Studying: Getting Started

The following is an excerpt from the soon-to-be-published e-book "The Insider's Guide to IT Certification," which will contain information to help you to save time and money as you prepare for certification exams. "The Insider's Guide to IT Certification" will be available for purchase on the Web site soon. Stay tuned to UPDATE for announcements about how to get your copy.

Studying for certification exams might seem like a daunting chore. If you're like the many people who are beginning to prepare, you haven't taken an exam in years. The last exam you took was probably in high school or college, and it has been so long that you might have forgotten how to study. Not only are you unfamiliar with the task of studying but you're no longer a full-time student--you now have many other responsibilities that can distract you from preparing for the exam. These obstacles can make it difficult for even the most motivated of individuals to stay on track.

Studying is all about momentum. After you start studying and get into the flow, continuing isn't hard. But because starting can be incredibly difficult, I offer the following advice for those who might be prone to endless procrastination.

  • Do something. At the beginning of your studies, you have to force yourself to take action. Your first step might be something as simple as taking a short practice exam or planning out your home network on paper. These actions will initially seem small and inconsequential, but remember that what you're doing is building momentum. Soon these small actions will build upon themselves and lead to bigger accomplishments. Before you know it, you'll have made significant progress toward your goals.

  • Set aside half an hour each day. If you start small, you can gradually increase the amount of time you spend studying until you're comfortable concentrating for extended periods. Try to develop a routine (e.g., study at the same time of day and in the same place). Don't give yourself any outs. If all else fails, make a deal with yourself that you won't go to bed until you've spent at least a half an hour hitting the books.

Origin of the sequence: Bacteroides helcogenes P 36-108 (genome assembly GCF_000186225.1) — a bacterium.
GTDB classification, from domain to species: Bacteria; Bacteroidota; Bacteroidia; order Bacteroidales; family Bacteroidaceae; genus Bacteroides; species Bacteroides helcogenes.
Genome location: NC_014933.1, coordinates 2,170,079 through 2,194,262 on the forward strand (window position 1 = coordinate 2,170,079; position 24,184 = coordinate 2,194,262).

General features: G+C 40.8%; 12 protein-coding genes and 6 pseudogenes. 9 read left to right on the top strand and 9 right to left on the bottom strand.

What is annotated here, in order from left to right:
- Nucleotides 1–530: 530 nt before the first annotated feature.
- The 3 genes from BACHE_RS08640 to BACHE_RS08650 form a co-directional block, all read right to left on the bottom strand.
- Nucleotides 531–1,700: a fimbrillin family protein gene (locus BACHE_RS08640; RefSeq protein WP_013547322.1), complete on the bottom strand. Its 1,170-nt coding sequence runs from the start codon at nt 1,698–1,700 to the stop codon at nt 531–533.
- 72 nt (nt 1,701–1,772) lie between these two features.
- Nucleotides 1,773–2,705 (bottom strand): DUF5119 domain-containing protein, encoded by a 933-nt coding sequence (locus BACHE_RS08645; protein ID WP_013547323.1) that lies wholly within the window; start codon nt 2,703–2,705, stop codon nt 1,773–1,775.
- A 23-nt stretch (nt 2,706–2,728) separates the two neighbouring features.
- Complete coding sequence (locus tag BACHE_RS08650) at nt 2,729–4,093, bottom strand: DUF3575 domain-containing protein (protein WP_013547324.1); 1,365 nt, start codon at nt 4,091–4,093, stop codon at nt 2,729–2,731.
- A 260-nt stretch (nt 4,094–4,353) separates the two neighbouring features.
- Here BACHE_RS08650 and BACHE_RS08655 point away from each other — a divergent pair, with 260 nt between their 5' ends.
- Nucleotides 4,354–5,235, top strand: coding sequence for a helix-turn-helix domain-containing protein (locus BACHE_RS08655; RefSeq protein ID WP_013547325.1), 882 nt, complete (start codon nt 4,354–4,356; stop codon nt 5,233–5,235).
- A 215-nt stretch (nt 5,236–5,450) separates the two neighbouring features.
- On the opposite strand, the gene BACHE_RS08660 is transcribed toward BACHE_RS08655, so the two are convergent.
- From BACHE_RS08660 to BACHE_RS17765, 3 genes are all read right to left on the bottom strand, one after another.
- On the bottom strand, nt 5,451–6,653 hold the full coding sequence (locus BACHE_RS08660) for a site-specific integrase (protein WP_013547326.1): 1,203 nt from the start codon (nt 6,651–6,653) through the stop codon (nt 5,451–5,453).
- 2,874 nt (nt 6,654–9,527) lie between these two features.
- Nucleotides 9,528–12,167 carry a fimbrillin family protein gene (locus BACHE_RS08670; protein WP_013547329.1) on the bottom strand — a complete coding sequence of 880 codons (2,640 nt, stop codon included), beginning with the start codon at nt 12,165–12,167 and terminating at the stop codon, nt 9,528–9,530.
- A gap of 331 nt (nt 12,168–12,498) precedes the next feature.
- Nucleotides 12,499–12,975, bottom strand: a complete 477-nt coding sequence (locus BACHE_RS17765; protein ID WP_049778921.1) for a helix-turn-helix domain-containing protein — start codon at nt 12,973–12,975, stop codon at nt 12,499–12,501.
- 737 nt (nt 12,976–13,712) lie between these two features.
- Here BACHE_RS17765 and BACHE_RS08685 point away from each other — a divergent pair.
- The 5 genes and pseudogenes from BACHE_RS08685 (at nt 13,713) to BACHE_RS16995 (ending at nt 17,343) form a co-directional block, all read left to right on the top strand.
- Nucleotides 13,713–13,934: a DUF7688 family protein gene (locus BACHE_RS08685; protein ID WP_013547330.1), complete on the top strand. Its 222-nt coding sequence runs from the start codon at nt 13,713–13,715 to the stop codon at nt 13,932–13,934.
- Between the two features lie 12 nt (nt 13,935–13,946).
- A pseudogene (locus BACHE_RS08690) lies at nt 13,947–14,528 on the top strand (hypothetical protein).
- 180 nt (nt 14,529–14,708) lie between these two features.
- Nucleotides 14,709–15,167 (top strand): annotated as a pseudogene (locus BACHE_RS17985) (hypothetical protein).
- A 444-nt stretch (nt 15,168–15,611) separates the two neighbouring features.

• Do the "fun" stuff first. As you're studying, you're bound to find that you enjoy some things more than others. By all means, do the stuff you enjoy first! Most people start off with the dull tasks to get them out of the way. The problem is that many of those people never make it through the dull stuff and therefore never get to the fun stuff. Remember, your goal is to build momentum. If putting together a home network or taking a practice exam is what fires you up, then go for it. Get yourself into action, and get that momentum working for you.

  • Schedule your exam. Nothing beats an approaching deadline for generating motivation. Most people wait to schedule their exams until they're absolutely ready. Unfortunately, this approach usually leads to endless procrastination as these people put off doing what they need to do to become "absolutely ready." Setting a date forces you to buckle down and prepare. If, as the date approaches, you truly feel that you aren't prepared, you can always reschedule. So don't be afraid to schedule your exam as you start your studies.

  • Assign dates to your goals. Being specific about the goals you set for yourself is one of the best things you can do to avoid procrastination. For instance, rather than setting a goal of "passing the Windows XP Professional Edition exam," state your goal as "passing the XP Pro exam by June 30." You'll be amazed at how much difference a date will make.

If you apply these suggestions, you'll make significant progress toward achieving your goals. The most difficult step is getting started. Indeed, starting to study is at least half the battle. I would bet that the majority of people who consider becoming certified never even begin to study for their exams. So if you've started to study, you're already doing better than average!

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